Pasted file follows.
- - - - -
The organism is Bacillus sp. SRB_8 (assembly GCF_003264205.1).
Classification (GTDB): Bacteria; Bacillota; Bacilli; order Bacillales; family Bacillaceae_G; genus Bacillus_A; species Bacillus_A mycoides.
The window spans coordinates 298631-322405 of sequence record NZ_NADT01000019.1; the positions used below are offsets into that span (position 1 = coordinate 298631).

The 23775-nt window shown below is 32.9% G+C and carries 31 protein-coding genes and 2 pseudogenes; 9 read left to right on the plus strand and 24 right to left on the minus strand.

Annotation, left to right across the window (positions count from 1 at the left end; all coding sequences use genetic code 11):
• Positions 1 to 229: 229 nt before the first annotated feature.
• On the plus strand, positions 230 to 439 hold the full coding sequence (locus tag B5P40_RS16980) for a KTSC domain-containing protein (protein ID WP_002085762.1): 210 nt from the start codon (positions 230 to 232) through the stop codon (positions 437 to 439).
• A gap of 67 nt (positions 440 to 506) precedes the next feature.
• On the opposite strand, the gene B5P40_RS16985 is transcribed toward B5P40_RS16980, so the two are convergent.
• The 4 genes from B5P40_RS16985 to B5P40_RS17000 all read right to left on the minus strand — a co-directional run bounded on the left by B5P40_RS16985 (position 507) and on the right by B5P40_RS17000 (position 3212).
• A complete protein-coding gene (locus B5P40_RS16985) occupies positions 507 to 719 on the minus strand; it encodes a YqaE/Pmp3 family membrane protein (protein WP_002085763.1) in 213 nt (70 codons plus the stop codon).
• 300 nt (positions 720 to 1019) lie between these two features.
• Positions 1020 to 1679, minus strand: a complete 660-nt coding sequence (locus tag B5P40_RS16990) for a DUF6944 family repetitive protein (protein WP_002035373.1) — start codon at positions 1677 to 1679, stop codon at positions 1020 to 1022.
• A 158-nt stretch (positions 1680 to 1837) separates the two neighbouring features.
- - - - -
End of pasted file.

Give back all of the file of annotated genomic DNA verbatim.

The organism is Bacillus sp. SRB_8 (assembly GCF_003264205.1).
Classification (GTDB): Bacteria; Bacillota; Bacilli; order Bacillales; family Bacillaceae_G; genus Bacillus_A; species Bacillus_A mycoides.
The window spans coordinates 298631-322405 of sequence record NZ_NADT01000019.1; the positions used below are offsets into that span (position 1 = coordinate 298631).

The 23775-nt window shown below is 32.9% G+C and carries 31 protein-coding genes and 2 pseudogenes; 9 read left to right on the plus strand and 24 right to left on the minus strand.

Annotation, left to right across the window (positions count from 1 at the left end; all coding sequences use genetic code 11):
• Positions 1 to 229: 229 nt before the first annotated feature.
• On the plus strand, positions 230 to 439 hold the full coding sequence (locus tag B5P40_RS16980) for a KTSC domain-containing protein (protein ID WP_002085762.1): 210 nt from the start codon (positions 230 to 232) through the stop codon (positions 437 to 439).
• A gap of 67 nt (positions 440 to 506) precedes the next feature.
• On the opposite strand, the gene B5P40_RS16985 is transcribed toward B5P40_RS16980, so the two are convergent.
• The 4 genes from B5P40_RS16985 to B5P40_RS17000 all read right to left on the minus strand — a co-directional run bounded on the left by B5P40_RS16985 (position 507) and on the right by B5P40_RS17000 (position 3212).
• A complete protein-coding gene (locus B5P40_RS16985) occupies positions 507 to 719 on the minus strand; it encodes a YqaE/Pmp3 family membrane protein (protein WP_002085763.1) in 213 nt (70 codons plus the stop codon).
• 300 nt (positions 720 to 1019) lie between these two features.
• Positions 1020 to 1679, minus strand: a complete 660-nt coding sequence (locus tag B5P40_RS16990) for a DUF6944 family repetitive protein (protein WP_002035373.1) — start codon at positions 1677 to 1679, stop codon at positions 1020 to 1022.
• A 158-nt stretch (positions 1680 to 1837) separates the two neighbouring features.